“Me?” she asked, “nothing as grand as having a father who is knighted, just an Anglican Archdeacon and my Mum’s a humble priest’s wife in Lincoln.”
“No brothers or sisters?” I asked.
“No,” she replied, “an only child.”
“All right,” I continued, “about this boyfriend thing. I hear that you’ve had plenty of offers but turned them all down.”
“Yes, I did,” she agreed, “as I told you, their eyes never reached above my neck. And I got the impression that they would stay around until they got my knickers off and then move on to pastures new.”
“And you don’t think I would be like that?” I asked.
“No, I don’t,” she replied, “I think you’d be willing to wait until I decided to take them off.”
I looked at her, letting my eyes roam all over her body.
“They all missed a treat,” I said, “you’re very beautiful.”
“Thank you,” she said.
“Do you have any plans for Friday?” I asked.
“No, why?” she asked.
“Then I’ll pick you up at seven, Friday evening,” I said, “smart casual, suitable for going on to a club later.”
“You’re saying yes?” she asked.
“I’m saying I’ll pick you up on Friday,” I replied, “for the rest, we’ll take it a step at a time.”
Before she left, I got her address and phone number and when I picked her up and looked gorgeous in a yellow floral pattern dress, a matching cardigan and sensible shoes. That impressed me, I’d mentioned going to a club and she’d got shoes that she’d be comfortable in.
The evening was a success and we agreed that a repeat would be a good thing. That repeat date was repeated and by the time, three weeks after the first date the Easter break came round, Wednesday and Friday evenings were spent together and usually at least one of the weekend days.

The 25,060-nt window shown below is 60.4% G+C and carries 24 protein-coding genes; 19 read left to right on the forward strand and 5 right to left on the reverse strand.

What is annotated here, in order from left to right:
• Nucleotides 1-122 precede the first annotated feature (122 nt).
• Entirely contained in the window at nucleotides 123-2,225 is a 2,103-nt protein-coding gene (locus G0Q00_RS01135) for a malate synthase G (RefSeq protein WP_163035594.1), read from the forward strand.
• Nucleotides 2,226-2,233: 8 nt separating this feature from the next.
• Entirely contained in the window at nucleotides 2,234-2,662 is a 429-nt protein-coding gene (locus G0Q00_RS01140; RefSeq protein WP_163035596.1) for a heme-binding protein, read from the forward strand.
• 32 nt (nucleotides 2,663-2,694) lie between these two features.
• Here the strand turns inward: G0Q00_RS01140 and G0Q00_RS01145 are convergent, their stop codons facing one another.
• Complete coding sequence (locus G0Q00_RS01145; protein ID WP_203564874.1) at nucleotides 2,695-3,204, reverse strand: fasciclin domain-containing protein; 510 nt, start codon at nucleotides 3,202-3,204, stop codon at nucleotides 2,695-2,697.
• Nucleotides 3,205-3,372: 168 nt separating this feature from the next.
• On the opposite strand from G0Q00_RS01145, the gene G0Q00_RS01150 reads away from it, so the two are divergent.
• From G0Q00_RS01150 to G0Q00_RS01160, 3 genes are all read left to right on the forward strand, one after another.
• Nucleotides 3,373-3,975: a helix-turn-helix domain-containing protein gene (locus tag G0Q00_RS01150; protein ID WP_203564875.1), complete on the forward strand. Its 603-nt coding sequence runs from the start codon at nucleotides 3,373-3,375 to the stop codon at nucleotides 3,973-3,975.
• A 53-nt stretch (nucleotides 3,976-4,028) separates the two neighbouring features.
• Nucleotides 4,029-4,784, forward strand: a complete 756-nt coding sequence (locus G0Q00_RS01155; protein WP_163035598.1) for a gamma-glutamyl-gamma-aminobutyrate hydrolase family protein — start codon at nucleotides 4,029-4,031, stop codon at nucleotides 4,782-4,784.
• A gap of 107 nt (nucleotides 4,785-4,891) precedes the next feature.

Now we faced three weeks of being apart.
“I’m going to miss you,” I said as I dropped her off at her house on Friday evening, the last day of term, “three whole weeks without you.”
“We’ll survive,” she said, “and there’s always the telephone. Or you could always get in your car and drive down to Lincoln.”
“Won’t your father object if a heathen turns up at the door?” I asked, one of the first things I’d revealed to her was being Jewish.
“Dave,” she said, “he worships a Jew. Are you going home this Easter?”
“I’ll go over for a few days, but I have a pile of work to catch up on.”
“Well, make sure you take some time off as well,” she said, “hey, maybe you could come down for Easter.”
“I’d love to,” I said, “just about any other year, but this year Easter Day is April the fourth, right?”
“I think so, yes,” she replied.
“And Pesach is twenty-ninth of March until sixth April. My parents expect me to be home and playing at being a good little Jewish boy for that.”
“My Dad’s the same with religious festivals. For the past three years, I’ve been able to skip Easter because of placements, but not this year.”
“Then we’ll just have to stick with the phone unless I come down for the day some other weekend.”
“That would be nice,” she said, then we had our usual goodnight kiss.
“Good night Dave,” she said, “have a nice, what did you call it Pesach?”
“Yes, it’s the Hebrew word for what you call Passover,” I said, “one of the two biggest festivals in the Jewish calendar.”
“I know, the other one’s Hanukkah?” she said.
“That’s right,” I replied, “then there’s Rosh Hashanah, Yom Kippur, and a whole host of others, most of which I completely forget about.”
“Well just remember to ring me often,” she said, “and I’ll see you in three weeks if you don’t manage to get down.”
We shared another kiss then as I started down the path to the street I turned.
“How are you getting there?” I asked as I turned back to face her.
“Train,” she said, “Leeds to Newark, then Newark to Lincoln.”
“Well, why don’t I take you down,” I said, “I’m not doing anything. Unless you’ve already bought your ticket.”
“No, I haven’t,” she replied, “that would be lovely, and I get to see you some more.”
“Okay,” I said, “I’ll pick you up at, what? Half-past nine?
“Done, she said, “I’ll ring Mum and tell her to expect an extra for lunch.”
We said goodbye again and I walked to the car, got in started it up and drove away.